Resulting Mill Rate
In the scenario presented at the Nov. 15 meeting, the mill rate would grow by 4% in FY2024. That’s in contrast to the 1.3% mill rate increase in the approved budget for FY2023 and 1.5% in FY2022.
“I think we should discuss this,” Raimondi said. “A 4% mill rate increase seems like a lot. We should make sure we’re all comfortable with what the assumptions are, and what the expectations could be on [the BOF] going into the budget negotiations next year.”
Rich Santosky questioned Vanderslice on the Grand List, which grew by roughly $57 million and $62 million per year, respectively, in FY2022 and FY2023, compared to the model’s projection of $44 million for FY2024.
“Aren’t we in a period of unprecedented building and growth compared to two years ago?” he asked.
Vanderslice responded that a significant portion of the recent Grand List growth was due to motor vehicles, which will not be assessed in the same way going forward and are likely to decrease. In addition, commercial development getting underway now will not fully impact the Grand list until work is completed.
Santosky also expressed a desire to fine-tune the mill rate scenario with more insight and precision on the BOE budget estimate, and avoid the last-minute wrangling that occurred in the previous school budget review process.
Stewart Koenigsberg agreed.
“I think we should invite [Wilton Public Schools Superintendent] Kevin Smith back for our next discussion,” Koenigsberg said. “By that time, we will have some results from the union negotiations, and more direction, [including data on] school population change. That might be a beneficial exercise. They can give us a range of what they’re thinking.”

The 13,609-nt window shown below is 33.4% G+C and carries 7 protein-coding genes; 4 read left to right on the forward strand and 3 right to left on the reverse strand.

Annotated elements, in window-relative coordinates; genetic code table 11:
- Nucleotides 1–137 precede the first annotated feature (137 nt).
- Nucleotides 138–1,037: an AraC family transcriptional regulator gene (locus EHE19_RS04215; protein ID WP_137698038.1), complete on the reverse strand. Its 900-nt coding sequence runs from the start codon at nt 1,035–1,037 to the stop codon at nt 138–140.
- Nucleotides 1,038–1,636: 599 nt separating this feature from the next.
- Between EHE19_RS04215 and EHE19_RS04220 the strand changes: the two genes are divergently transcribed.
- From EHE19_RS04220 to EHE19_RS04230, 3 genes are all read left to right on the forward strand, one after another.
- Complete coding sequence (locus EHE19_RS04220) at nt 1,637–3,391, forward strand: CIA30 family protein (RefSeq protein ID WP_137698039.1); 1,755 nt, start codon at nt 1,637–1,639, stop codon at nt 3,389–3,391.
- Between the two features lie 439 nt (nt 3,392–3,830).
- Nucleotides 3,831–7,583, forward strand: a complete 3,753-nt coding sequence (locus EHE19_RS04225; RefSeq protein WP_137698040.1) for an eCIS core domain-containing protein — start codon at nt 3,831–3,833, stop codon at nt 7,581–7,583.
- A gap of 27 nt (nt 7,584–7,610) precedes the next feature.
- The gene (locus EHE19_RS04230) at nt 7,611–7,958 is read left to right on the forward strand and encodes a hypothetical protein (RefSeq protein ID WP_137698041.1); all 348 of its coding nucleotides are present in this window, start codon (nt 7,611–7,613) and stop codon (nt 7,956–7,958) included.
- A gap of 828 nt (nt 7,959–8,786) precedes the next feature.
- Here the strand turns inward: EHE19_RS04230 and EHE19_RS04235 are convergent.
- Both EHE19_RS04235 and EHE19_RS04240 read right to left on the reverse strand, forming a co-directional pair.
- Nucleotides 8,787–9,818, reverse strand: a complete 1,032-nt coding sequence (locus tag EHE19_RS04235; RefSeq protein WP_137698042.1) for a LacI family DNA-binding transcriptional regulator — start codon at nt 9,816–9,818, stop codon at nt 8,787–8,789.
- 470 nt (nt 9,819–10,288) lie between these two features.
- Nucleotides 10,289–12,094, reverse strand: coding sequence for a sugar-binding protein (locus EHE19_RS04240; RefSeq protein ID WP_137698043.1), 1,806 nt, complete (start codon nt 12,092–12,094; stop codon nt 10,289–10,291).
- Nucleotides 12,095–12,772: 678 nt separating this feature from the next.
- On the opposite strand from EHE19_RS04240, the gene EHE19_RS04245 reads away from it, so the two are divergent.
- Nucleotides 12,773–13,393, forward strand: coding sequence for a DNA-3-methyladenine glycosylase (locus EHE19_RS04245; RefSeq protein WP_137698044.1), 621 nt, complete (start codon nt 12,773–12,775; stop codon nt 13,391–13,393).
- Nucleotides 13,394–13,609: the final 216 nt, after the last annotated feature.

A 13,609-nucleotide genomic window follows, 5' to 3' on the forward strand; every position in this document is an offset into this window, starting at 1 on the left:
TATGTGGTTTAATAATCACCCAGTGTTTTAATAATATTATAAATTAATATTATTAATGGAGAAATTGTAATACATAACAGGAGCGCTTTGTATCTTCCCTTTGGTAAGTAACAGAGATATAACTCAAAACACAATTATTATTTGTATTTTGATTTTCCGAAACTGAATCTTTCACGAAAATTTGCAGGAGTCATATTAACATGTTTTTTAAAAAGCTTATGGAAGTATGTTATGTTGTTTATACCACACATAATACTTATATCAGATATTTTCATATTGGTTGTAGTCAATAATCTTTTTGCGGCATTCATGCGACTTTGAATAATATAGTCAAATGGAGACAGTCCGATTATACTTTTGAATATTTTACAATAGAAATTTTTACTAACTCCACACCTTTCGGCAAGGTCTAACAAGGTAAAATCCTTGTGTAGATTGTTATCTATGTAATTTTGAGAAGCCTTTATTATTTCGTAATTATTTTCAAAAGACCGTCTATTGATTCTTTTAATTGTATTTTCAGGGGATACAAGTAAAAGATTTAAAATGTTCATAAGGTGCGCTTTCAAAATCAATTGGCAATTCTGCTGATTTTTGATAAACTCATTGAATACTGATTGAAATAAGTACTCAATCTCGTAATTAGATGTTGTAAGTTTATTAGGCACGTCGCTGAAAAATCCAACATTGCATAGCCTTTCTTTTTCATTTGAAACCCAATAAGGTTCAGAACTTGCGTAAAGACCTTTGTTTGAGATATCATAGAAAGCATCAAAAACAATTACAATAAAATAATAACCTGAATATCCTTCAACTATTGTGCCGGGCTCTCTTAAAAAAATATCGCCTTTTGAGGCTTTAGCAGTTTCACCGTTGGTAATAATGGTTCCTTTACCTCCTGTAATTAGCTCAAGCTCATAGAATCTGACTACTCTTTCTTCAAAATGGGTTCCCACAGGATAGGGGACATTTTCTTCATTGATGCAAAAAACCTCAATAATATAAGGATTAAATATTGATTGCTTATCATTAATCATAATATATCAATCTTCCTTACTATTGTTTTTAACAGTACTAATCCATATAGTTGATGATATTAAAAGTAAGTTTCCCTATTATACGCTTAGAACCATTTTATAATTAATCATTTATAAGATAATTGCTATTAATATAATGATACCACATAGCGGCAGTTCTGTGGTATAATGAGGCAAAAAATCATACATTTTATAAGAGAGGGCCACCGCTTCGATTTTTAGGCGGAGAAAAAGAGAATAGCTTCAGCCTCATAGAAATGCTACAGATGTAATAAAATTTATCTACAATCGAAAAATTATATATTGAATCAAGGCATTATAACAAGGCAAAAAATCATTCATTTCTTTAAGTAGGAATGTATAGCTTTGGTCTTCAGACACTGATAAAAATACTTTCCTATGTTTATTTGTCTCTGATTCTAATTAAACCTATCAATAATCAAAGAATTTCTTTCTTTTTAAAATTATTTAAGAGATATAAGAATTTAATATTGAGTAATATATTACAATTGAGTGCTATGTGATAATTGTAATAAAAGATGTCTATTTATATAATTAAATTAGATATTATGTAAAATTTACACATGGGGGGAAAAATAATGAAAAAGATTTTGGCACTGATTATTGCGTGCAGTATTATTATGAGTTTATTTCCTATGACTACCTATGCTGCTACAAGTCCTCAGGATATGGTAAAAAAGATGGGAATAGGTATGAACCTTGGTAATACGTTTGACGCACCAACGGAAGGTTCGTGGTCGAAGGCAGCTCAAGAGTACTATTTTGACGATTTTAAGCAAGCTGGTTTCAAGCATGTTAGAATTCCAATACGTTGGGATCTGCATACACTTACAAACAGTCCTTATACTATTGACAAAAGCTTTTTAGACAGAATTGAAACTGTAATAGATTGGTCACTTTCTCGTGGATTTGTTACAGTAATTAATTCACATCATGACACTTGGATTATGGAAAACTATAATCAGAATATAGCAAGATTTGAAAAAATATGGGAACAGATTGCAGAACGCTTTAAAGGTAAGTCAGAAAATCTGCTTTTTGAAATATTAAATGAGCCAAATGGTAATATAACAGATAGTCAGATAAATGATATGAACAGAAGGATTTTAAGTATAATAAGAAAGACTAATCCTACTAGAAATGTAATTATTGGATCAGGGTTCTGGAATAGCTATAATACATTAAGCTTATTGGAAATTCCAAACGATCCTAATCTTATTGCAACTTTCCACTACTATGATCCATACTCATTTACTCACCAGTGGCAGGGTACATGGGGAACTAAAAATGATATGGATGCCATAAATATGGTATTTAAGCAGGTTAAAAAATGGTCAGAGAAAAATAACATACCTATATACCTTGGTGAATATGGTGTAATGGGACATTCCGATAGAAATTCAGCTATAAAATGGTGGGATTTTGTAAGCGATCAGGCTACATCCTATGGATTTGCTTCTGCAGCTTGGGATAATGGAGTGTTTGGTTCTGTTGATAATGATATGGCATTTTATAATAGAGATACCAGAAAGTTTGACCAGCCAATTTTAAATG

BOF Chair Michael Kaelin thanked Vanderslice for her guidance and Raimondi for putting the mill rate projections together.
“Even though we don’t know where the [budget] is going to come in at, we do know that if there’s a 3% increase in the BOE budget and a 2% increase in the BOS budget, we’re going to have a 4% increase in the mill rate,” he said. “That will help us when we do see their budgets.”
The BOF seems to be taking steps to keep its own house in order as the FY2024 budget process approaches.
“Internal Governance and Rules of Procedure” were on the agenda at the Nov. 15 meeting.
Kaelin expressed a desire for board members to come to an express agreement on procedural matters such as “who gets to talk when, and what they get to talk about.”
“We’re a six-member board. We’re all supposed to have an equal vote and equal say,” Kaelin said. “But as we saw last spring, there were fierce conflicts, people talking over each other. That’s what we can’t have. That’s what we have to avoid.”
While Kaelin would prefer to conduct meetings with simple rules, he believes the board should recognize the authority to enforce agreed-upon procedural rules during meetings.
After some discussion as to whether previous internal conflicts were “isolated incidents” or justified the need for tighter rules, the board eventually voted (with Sandy Arkell abstaining) to review Roberts Rules for small boards and draft some proposed rules, to be discussed at the next meeting.